Biochemical, Biophysical, and Structural Mechanisms of HIV-1 Budding and Release Project Summary The budding and release of HIV from infected T-cells and macrophages is an essential step in the HIV replication cycle. HIV bud formation requires the virally encoded Gag polyprotein, and release requires the host-encoded ESCRT proteins. The ESCRTs sever narrow membrane necks, which occur physiologically in cytokinesis and in intralumenal membrane budding into endosomes. Our laboratory has purified and fluorescently labeled full-length HIV-1 Gag, all of the human ESCRT proteins, and capsids of the related Mason-Pfizer Monkey Virus (M-PMV). We reconstituted the ordered assembly of the human ESCRT proteins onto membrane-associated HIV-1 Gag clusters in vitro. Building on this unique set of reagents, the specific aims of this project are as follows: 1. To elucidate in biophysical detail the coupling between HIV-1 Gag assembly, lipid domain formation, RNA binding, and ESCRT recruitment. We will dissect the interplay between Gag assembly, lipid domain formation, RNA packaging, and ESCRT recruitment. Having analyzed the assembly of ESCRTs, we will go on to dissect their ATP-dependent disassembly by VPS4. 2. To reconstitute ESCRT-mediated release using a structurally tractable model virus. M-PMV buds from the plasma membrane via ESCRT-I, like HIV-1. M-PMV has the advantage that procapsids can be pre- assembled in solution, allowing us to decouple procapsid assembly from membrane binding and budding. We have developed M-PMV as a model system for in vitro reconstitution of ESCRT-dependent budding, and will use the system to obtain mechanistic insight at unprecedented spatial resolution. 3. To elucidate how TSG101, VPS28, and VPS37 and UMA protein isoforms assemble into the ESCRT-I complex. Of all the ESCRT components, the ESCRT-I complex has a central and essential role in the recruitment of the ESCRT machinery to HIV-1 budding sites. The presence of four VPS37 isoforms and up to five UMA proteins with different roles in endosomal and viral budding creates a complicated picture. The structure of a representative human ESCRT- I core complex will be determined and used as the starting point to understand subunit selectivity in ESCRT-I assembly and function in HIV budding.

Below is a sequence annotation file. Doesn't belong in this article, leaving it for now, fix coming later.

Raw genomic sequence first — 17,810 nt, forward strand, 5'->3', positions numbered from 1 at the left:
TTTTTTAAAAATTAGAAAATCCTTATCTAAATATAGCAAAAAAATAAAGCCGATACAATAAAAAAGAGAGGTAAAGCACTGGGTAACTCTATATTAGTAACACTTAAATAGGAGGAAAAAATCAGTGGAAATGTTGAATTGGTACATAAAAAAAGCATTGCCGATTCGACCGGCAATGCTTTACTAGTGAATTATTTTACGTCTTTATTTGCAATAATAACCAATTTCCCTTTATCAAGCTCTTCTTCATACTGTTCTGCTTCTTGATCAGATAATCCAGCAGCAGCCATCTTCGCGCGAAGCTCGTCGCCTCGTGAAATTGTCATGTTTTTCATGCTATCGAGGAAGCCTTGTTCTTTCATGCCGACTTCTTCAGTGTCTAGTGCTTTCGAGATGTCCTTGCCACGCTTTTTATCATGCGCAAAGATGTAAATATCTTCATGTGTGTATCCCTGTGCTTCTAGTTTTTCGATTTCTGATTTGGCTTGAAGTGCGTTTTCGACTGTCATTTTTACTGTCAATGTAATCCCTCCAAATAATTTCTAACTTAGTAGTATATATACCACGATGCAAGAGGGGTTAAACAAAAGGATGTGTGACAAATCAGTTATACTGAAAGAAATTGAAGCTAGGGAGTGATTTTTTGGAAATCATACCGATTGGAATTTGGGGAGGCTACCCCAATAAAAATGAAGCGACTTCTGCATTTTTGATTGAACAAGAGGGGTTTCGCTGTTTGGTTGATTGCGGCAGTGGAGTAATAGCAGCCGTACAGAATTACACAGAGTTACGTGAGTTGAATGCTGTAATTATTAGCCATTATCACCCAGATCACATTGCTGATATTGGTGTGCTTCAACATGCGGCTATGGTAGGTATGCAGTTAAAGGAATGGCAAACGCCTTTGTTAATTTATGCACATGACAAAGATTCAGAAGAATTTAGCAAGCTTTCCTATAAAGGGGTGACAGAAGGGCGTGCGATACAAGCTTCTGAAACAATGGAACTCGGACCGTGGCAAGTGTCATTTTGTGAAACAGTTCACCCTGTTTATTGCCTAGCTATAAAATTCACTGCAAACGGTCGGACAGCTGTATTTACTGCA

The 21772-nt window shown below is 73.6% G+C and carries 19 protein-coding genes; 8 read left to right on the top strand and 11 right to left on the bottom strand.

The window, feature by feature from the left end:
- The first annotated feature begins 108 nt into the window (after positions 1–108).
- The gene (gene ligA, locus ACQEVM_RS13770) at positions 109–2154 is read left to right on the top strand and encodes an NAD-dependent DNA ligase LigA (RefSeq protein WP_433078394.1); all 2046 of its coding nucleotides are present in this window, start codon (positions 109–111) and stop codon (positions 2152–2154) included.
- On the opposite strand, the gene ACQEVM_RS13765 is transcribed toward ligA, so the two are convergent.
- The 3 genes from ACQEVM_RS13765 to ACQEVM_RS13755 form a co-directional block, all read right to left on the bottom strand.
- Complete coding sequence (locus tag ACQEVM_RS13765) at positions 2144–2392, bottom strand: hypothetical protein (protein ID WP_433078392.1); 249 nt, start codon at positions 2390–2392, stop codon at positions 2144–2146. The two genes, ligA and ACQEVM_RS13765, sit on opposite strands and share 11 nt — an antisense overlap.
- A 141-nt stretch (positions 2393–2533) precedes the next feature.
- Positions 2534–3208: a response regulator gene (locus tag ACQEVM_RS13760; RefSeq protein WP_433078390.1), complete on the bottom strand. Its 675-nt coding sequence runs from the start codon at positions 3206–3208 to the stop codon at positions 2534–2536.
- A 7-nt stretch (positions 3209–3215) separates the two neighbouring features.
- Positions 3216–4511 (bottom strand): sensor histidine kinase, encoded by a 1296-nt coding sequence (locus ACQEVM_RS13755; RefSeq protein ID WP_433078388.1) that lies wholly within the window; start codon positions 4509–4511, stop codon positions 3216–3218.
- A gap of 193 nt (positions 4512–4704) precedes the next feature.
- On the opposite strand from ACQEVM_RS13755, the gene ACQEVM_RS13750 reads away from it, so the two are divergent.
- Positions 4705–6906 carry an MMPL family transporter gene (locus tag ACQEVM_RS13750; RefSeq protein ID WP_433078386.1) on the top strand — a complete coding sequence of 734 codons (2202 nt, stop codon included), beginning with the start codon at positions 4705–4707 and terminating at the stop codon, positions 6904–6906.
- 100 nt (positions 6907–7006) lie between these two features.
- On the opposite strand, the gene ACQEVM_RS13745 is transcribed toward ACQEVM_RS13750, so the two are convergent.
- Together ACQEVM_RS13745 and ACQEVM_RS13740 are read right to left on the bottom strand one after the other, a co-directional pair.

Unconstrained evolution of HIV-1 proteins leads to rapid drug resistance, thus new targets are being sought among host-virus protein complexes in order to circumvent drug resistance. HIV-1 release is a vital step in the viral life cycle that is not targeed by any current drugs, owing in part to a lack of information on how to separate interactions hijacked by HIV from those necessary for normal physiology. This project will reveal the structural and mechanistic basis for ESCRT-dependent HIV budding in unprecedented detail, shining a light on those aspects unique to viral budding, and revealing starting points for their targeting by new antivirals.